Tuesday, February 12, 2008
Freedom to Marry
We love one another more than anything in the world and want nothing more than to share that love with one another, and know that we are each protected and recognized as each others' spouse. We don't need the validation of the government to make our love or relationship real, but we do need the recognition of the government to protect our rights.
Today is Freedom to Marry Day. Freedom to Marry is a gay/straight partnership working for marriage equality across the United States. Every year, the organization holds a week of activities designed to engage Americans in the movement for fairness and equality. On its Web site you'll find stories from families relating how marriage discrimination affects their everyday lives.
On May 17, 2004, same-sex marriage became legal in Massachusetts. In the Bay State, MassEquality works to promote and defend marriage equality. On that organization's Web site you'll see the flip side. You'll find hundreds of stories from gay and lesbian Massachusetts residents, such as Jeffrey Brunelle, talking about what being able to marry has meant to their everyday lives.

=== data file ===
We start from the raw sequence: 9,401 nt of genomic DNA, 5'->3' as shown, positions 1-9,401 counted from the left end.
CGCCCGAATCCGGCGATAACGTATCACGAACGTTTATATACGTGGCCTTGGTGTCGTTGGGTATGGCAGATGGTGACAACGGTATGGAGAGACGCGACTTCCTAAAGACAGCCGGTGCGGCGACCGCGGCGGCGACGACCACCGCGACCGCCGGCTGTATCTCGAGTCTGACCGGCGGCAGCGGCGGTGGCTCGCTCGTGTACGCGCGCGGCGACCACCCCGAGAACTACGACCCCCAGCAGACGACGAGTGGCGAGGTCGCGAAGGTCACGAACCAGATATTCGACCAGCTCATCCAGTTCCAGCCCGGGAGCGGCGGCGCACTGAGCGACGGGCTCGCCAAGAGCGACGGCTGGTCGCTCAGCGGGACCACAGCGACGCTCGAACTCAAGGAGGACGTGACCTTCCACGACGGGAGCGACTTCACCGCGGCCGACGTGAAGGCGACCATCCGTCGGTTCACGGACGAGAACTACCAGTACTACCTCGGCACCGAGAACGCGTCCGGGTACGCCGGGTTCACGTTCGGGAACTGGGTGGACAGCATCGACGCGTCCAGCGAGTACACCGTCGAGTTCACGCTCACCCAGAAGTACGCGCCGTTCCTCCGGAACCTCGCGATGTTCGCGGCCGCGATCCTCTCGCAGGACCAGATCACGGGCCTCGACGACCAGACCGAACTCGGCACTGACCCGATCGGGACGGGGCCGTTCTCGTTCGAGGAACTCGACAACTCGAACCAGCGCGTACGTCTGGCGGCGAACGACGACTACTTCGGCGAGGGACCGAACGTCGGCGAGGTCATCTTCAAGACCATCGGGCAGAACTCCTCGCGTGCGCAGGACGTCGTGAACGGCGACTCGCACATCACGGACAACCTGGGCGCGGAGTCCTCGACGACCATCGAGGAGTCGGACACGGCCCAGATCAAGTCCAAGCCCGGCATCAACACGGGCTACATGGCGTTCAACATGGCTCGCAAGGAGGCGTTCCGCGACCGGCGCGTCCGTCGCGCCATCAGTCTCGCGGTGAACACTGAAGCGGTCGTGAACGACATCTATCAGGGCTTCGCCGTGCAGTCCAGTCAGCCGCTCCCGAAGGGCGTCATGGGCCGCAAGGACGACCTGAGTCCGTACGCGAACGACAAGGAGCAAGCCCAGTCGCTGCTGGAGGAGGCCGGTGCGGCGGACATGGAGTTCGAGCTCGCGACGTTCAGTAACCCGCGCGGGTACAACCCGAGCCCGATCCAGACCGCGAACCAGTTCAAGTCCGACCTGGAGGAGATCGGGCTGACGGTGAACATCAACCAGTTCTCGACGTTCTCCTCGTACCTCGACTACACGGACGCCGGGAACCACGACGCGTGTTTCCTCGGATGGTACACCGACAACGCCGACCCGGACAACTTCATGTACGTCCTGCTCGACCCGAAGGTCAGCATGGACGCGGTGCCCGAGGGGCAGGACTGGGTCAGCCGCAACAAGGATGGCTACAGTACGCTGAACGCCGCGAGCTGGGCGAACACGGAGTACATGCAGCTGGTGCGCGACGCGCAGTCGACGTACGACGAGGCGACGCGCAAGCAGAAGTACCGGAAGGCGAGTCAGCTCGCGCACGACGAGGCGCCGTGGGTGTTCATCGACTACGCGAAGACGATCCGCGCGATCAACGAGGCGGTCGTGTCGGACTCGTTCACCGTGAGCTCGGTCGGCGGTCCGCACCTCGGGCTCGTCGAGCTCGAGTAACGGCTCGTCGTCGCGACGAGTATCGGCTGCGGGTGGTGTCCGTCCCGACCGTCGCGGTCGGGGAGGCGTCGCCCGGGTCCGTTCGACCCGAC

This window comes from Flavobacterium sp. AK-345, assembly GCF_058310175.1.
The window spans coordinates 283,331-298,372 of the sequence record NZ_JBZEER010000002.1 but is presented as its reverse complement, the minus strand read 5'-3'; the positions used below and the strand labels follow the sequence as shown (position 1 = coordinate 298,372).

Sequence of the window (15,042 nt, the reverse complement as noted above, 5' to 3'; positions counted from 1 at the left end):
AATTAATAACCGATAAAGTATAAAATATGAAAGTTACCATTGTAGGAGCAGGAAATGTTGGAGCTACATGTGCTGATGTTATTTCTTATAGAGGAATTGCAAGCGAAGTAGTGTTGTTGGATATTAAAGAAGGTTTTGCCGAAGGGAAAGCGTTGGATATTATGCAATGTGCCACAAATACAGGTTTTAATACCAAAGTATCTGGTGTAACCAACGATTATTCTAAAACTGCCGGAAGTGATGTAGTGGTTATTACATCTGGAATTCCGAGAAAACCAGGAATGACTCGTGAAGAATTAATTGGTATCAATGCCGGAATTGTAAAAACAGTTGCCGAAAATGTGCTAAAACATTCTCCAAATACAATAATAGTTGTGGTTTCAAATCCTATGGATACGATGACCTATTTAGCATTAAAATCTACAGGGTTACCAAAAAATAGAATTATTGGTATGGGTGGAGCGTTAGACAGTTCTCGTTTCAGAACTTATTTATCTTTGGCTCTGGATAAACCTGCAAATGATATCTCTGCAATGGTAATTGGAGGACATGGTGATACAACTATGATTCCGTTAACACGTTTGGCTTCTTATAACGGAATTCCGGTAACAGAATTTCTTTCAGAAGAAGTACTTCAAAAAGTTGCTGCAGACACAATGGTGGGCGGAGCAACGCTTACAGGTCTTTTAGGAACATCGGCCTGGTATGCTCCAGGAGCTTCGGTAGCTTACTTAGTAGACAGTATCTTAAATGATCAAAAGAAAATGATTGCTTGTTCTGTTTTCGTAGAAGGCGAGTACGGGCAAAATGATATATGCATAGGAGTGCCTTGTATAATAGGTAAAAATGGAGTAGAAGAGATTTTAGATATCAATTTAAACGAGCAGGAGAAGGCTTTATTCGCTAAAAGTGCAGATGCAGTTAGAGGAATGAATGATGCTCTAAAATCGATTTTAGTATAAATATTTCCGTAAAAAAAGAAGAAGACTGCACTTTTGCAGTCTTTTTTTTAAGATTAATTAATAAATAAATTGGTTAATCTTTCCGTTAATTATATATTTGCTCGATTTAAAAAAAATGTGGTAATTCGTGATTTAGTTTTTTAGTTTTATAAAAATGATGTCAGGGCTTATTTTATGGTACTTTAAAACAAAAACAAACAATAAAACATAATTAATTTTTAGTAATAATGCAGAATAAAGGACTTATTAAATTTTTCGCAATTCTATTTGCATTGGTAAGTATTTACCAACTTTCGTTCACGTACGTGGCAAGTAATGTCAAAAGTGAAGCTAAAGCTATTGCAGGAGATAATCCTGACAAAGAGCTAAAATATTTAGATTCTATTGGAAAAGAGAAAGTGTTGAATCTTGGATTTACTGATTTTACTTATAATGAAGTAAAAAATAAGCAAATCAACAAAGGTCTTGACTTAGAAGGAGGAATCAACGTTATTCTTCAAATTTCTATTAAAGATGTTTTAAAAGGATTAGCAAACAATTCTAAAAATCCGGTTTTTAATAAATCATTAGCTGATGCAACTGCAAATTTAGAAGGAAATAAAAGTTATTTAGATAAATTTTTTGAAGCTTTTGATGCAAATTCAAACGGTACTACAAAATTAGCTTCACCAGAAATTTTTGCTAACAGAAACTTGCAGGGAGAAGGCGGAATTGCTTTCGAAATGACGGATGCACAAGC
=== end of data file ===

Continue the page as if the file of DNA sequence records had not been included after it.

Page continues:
Too often, the subject of gay marriage is used as a wedge issue by politicians to divide us, or as a way for hatemongers to stir up fear. We don't hear enough about the very real love stories of ordinary, everyday Americans, the men and women whose relationships truly embody family values.
As someone who lives next door to Massachusetts, knows many people there and goes there all the time, I can tell you that there is nothing to fear. No heterosexual marriages have been harmed. Nothing has changed in the state, except that having the right to marry has made our gay and lesbian friends, neighbors, coworkers and family members feel happier, more secure and better protected. And that only strengthens our society, just as the ending of legal discrimination against African-Americans did nearly 50 years ago.
There is nothing I could possibly write, no argument I could make, that would be as poignant, as clear, as eloquent, as these stories. So please take five minutes to read a few of them.